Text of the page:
Procedure for Probating a Lost Will Who is Entitled to Notice of Hearing?
RCW 11.20.070(1) provides as follows:
(1) If a will has been lost or destroyed under circumstances such that the loss or destruction does not have the effect of revoking the will, the court may take proof of the execution and validity of the will and establish it, notice to all persons interested having been first given. …
“All persons interested” would be anyone who could gain or lose as a result of the Petition’s approval by the Court.
- Decedent’s heirs — those individuals who would take the estate if the Decedent had died intestate (See: The Heirs);
- Decedent’s beneficiaries — those individuals and organizations who would take the estate according to the terms of Decedent’s Will had he/she died testate (See: The Beneficiaries); and
- Conceivably Decedent’s transferees — those individuals who take any nonprobate property, ie, “outside of probate,” eg, by joint tenancy and so forth. If in any doubt, you should send Notice of Hearing to all Decedent’s transferees as well.
It is theoretically possible but highly improbable that a Request for Special Notice would have yet been filed, but if any had, then the list would also include those persons who have requested and are entitled to receive Special Notice under RCW 11.28.240.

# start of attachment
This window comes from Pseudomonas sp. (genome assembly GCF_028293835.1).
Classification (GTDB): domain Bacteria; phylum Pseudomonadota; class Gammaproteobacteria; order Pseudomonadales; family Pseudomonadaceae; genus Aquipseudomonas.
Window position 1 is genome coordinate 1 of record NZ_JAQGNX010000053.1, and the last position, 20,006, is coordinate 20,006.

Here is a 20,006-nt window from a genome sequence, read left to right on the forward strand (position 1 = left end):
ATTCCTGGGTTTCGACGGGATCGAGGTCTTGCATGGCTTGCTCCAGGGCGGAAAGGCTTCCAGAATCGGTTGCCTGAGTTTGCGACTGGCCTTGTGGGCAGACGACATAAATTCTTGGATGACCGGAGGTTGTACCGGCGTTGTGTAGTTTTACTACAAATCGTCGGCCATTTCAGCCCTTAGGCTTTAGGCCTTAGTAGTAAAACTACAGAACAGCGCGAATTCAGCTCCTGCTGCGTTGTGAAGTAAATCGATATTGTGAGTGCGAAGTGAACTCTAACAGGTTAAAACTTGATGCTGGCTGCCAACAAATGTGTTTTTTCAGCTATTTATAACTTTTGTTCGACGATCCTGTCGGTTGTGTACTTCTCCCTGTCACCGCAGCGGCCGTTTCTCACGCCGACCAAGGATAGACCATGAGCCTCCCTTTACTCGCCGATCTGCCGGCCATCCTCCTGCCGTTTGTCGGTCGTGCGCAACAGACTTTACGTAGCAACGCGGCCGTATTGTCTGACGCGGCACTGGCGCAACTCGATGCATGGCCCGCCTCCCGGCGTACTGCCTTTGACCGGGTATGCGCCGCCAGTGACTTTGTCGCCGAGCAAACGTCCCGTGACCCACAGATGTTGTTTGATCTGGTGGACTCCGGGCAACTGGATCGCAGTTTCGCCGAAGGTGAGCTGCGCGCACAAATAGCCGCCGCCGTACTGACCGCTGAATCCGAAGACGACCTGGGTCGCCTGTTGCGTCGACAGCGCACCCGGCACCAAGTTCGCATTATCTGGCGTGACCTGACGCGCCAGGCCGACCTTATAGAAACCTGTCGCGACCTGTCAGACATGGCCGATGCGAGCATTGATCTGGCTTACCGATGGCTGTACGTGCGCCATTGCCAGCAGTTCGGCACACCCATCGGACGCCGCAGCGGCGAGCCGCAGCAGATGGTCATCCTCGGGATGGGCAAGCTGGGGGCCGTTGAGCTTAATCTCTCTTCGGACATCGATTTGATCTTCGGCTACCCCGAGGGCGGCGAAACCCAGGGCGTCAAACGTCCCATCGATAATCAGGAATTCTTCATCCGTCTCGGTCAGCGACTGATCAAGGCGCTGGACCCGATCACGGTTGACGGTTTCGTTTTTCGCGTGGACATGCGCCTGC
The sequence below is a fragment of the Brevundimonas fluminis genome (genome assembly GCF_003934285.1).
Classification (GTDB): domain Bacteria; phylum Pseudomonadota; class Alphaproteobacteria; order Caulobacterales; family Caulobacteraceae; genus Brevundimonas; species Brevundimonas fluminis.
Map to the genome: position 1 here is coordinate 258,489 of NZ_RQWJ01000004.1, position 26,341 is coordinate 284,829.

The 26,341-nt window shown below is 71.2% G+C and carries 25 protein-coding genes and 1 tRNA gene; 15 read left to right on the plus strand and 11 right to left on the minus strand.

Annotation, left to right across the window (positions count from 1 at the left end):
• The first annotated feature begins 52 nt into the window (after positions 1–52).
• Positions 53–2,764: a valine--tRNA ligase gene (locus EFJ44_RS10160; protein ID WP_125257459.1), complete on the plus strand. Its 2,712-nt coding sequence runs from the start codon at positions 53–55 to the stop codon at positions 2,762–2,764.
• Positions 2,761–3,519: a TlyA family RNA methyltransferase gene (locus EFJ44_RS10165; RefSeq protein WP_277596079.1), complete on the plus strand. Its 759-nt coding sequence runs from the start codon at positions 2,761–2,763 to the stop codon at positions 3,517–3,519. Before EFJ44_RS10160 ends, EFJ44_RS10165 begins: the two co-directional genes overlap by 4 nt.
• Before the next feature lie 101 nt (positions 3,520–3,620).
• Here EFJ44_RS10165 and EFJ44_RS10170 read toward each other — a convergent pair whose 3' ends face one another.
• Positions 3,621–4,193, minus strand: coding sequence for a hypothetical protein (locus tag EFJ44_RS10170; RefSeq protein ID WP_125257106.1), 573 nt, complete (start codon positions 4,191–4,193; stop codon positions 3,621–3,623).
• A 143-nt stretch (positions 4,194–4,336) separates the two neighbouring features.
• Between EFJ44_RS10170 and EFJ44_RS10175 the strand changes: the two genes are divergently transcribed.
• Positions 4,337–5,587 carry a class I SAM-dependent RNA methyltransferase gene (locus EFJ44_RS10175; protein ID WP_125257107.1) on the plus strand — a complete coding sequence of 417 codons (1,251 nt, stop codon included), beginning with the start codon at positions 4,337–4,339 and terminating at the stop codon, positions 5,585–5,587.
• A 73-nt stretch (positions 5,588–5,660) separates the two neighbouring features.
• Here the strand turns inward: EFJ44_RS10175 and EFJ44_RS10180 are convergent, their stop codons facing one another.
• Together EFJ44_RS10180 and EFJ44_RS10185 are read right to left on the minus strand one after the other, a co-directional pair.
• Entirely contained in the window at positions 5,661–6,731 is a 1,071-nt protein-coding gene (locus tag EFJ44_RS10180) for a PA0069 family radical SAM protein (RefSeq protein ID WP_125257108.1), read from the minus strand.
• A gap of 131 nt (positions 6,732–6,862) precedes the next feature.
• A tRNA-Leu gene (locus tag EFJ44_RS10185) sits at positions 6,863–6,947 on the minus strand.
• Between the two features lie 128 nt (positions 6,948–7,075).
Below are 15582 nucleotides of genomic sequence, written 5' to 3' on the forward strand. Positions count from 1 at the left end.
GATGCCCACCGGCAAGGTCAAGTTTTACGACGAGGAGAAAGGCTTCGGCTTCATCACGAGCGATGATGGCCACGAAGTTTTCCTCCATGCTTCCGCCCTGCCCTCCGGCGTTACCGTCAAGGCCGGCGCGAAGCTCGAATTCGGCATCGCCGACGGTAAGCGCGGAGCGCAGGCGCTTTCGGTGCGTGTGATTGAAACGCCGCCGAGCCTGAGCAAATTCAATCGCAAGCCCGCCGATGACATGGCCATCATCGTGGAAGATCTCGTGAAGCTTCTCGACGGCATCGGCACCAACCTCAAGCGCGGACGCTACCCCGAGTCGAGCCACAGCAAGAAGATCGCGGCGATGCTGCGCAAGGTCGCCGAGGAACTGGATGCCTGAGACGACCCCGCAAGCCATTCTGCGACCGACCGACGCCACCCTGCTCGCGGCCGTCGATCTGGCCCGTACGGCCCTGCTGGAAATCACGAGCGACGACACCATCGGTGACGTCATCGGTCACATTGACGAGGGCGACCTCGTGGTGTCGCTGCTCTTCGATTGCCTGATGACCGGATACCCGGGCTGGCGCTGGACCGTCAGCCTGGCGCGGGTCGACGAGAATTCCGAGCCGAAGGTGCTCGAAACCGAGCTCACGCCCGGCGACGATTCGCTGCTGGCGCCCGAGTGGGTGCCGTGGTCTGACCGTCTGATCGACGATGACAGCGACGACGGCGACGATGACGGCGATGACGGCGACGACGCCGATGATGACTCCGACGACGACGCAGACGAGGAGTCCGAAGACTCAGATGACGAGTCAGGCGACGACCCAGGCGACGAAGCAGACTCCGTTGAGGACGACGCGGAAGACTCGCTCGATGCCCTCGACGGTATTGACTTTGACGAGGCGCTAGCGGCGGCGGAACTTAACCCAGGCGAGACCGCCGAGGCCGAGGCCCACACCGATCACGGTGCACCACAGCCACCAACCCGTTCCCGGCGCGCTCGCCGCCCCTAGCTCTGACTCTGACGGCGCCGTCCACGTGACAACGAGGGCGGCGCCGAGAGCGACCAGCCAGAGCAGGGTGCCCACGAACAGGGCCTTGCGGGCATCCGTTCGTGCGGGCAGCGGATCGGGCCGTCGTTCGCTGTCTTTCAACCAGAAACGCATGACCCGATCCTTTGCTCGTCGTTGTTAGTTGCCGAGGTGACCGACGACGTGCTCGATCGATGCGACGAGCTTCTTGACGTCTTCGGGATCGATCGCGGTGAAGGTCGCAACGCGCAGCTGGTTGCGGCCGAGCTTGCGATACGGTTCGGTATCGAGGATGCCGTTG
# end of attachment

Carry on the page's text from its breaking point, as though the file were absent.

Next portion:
Caution: Determining the identity of a Decedent’s heirs, especially in a large, extended family, can be complicated, for example:
- Going up one level of kinship & then down — If the Decedent:
- Is not survived by children (or lower issue) but
- Is survived by one or more:
- Parents or
- Their children (or lower issue) (ie, siblings — Decedent’s brothers or sisters, nephews or nieces, etc.); or
- Going down more than one level of kinship — If the Decedent is survived by:
- Multiple generations, and
- One or more of the Decedent’s children have predeceased leaving children of their own who have survived the Decedent.
Throughout the process of determining the identity of a Decedent’s heirs, one is guided by the traditional legal principal known as the “right of representation,” which is, indeed, a trap for the unwary. See: Becoming an Heir by Right of Representation.